Because the Court determines that these proceedings are parallel, it must address
whether exceptional circumstances warrant abstention. Fru–Con Constr., 574 F.3d at
534. Several factors are to be evaluated in determining the existence of “exceptional
(1) whether there is a res over which one court has established jurisdiction, (2) the
inconvenience of the federal forum, (3) whether maintaining separate actions may
result in piecemeal litigation, unless the relevant law would require piecemeal
litigation and the federal court issue is easily severed, (4) which case has prioritynot necessarily which case was filed first but a greater emphasis on the relative
progress made in the cases, (5) whether state or federal law controls, especially
favoring the exercise of jurisdiction where federal law controls, and (6) the
adequacy of the state forum to protect the federal plaintiff's rights.
Federated Rural Elec. Ins. Corp. v. Ark. Elec. Coops., Inc., 48 F.3d 294, 297 (8th Cir.
This Court finds that all of the factors for determining whether exceptional
circumstances exist are either neutral or favor the state action. Specifically, the Court
believes that retaining jurisdiction of this action would lead to piecemeal litigation at its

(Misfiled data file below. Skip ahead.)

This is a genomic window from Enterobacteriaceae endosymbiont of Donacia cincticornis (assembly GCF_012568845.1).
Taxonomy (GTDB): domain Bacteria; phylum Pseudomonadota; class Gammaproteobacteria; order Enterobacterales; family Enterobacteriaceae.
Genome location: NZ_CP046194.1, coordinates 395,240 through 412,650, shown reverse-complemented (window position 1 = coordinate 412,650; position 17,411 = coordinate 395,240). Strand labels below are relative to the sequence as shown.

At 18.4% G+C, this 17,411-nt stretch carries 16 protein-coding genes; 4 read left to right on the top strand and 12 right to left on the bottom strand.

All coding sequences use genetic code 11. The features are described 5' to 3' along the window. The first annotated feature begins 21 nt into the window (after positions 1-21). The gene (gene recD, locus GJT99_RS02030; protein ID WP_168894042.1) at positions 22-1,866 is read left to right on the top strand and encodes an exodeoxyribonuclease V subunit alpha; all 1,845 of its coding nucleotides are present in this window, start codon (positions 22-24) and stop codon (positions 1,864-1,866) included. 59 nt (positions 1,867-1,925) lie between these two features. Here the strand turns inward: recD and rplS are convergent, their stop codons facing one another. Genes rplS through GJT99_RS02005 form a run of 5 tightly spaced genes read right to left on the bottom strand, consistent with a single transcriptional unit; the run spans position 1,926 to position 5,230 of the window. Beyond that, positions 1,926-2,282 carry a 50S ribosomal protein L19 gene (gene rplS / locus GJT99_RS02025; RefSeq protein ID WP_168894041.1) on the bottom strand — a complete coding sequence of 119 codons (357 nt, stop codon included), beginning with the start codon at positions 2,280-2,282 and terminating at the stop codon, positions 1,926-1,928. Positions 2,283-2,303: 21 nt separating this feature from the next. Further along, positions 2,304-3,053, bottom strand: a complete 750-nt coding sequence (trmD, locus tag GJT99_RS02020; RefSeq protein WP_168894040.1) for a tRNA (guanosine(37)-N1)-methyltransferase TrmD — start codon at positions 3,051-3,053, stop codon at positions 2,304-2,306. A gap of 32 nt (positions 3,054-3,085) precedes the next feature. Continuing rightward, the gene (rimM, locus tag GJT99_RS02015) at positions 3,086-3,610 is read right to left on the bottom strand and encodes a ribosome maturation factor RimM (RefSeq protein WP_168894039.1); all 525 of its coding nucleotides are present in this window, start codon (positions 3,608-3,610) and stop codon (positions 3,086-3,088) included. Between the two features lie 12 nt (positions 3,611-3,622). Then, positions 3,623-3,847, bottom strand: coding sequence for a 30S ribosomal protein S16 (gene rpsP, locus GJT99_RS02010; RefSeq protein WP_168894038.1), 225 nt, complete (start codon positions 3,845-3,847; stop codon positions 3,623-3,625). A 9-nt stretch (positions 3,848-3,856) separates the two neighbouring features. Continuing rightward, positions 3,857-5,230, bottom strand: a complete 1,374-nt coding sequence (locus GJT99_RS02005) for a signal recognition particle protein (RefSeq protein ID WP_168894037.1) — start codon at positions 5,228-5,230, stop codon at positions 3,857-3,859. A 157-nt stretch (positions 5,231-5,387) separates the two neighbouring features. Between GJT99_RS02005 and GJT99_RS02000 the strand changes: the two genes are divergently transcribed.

best, or inconsistent verdicts at its worst. If the state and federal proceedings were to
continue as they now stand, both courts will have to consider the same evidence and
laws. The courts could reach different results. This risk of piecemeal litigation weighs in
favor of abstention. Accordingly, the Court finds that exceptional circumstances warrant
In sum, the Court finds that RSSI’s claims are compulsory counterclaims under
Missouri law and more properly suited for resolution in the Pemiscot County lawsuit.
Allowing RSSI’s claims to proceed in this Court would defeat the purpose of Rule
55.32(a) by not bringing together all logically related claims for resolution. Abstention
of jurisdiction in this Court is warranted under the circumstances.
IT IS HEREBY ORDERED that defendant’s motion to dismiss (ECF #6) is
GRANTED and plaintiff’s complaint is DISMISSED.
Dated this 11th day of July, 2014.
STEPHEN N. LIMBAUGH, JR.
UNITED STATES DISTRICT JUDGE